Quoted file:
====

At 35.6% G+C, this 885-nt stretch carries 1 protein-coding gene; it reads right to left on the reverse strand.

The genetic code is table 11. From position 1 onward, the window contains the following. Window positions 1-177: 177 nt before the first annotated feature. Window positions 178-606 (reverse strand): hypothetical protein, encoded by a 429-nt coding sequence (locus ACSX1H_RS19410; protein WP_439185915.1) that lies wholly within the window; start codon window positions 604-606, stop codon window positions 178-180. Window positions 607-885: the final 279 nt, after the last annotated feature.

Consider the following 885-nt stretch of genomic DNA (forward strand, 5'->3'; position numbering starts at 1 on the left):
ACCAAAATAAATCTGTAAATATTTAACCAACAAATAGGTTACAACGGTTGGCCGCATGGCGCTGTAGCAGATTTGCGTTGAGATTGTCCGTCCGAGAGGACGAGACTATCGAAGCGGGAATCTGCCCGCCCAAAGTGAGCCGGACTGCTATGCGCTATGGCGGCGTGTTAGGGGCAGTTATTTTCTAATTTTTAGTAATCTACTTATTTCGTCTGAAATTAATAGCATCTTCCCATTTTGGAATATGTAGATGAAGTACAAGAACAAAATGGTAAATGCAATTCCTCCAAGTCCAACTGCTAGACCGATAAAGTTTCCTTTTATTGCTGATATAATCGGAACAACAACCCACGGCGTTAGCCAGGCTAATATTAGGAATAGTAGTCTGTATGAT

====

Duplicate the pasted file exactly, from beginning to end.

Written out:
At 35.6% G+C, this 885-nt stretch carries 1 protein-coding gene; it reads right to left on the reverse strand.

The genetic code is table 11. From position 1 onward, the window contains the following. Window positions 1-177: 177 nt before the first annotated feature. Window positions 178-606 (reverse strand): hypothetical protein, encoded by a 429-nt coding sequence (locus ACSX1H_RS19410; protein WP_439185915.1) that lies wholly within the window; start codon window positions 604-606, stop codon window positions 178-180. Window positions 607-885: the final 279 nt, after the last annotated feature.

Consider the following 885-nt stretch of genomic DNA (forward strand, 5'->3'; position numbering starts at 1 on the left):
ACCAAAATAAATCTGTAAATATTTAACCAACAAATAGGTTACAACGGTTGGCCGCATGGCGCTGTAGCAGATTTGCGTTGAGATTGTCCGTCCGAGAGGACGAGACTATCGAAGCGGGAATCTGCCCGCCCAAAGTGAGCCGGACTGCTATGCGCTATGGCGGCGTGTTAGGGGCAGTTATTTTCTAATTTTTAGTAATCTACTTATTTCGTCTGAAATTAATAGCATCTTCCCATTTTGGAATATGTAGATGAAGTACAAGAACAAAATGGTAAATGCAATTCCTCCAAGTCCAACTGCTAGACCGATAAAGTTTCCTTTTATTGCTGATATAATCGGAACAACAACCCACGGCGTTAGCCAGGCTAATATTAGGAATAGTAGTCTGTATGAT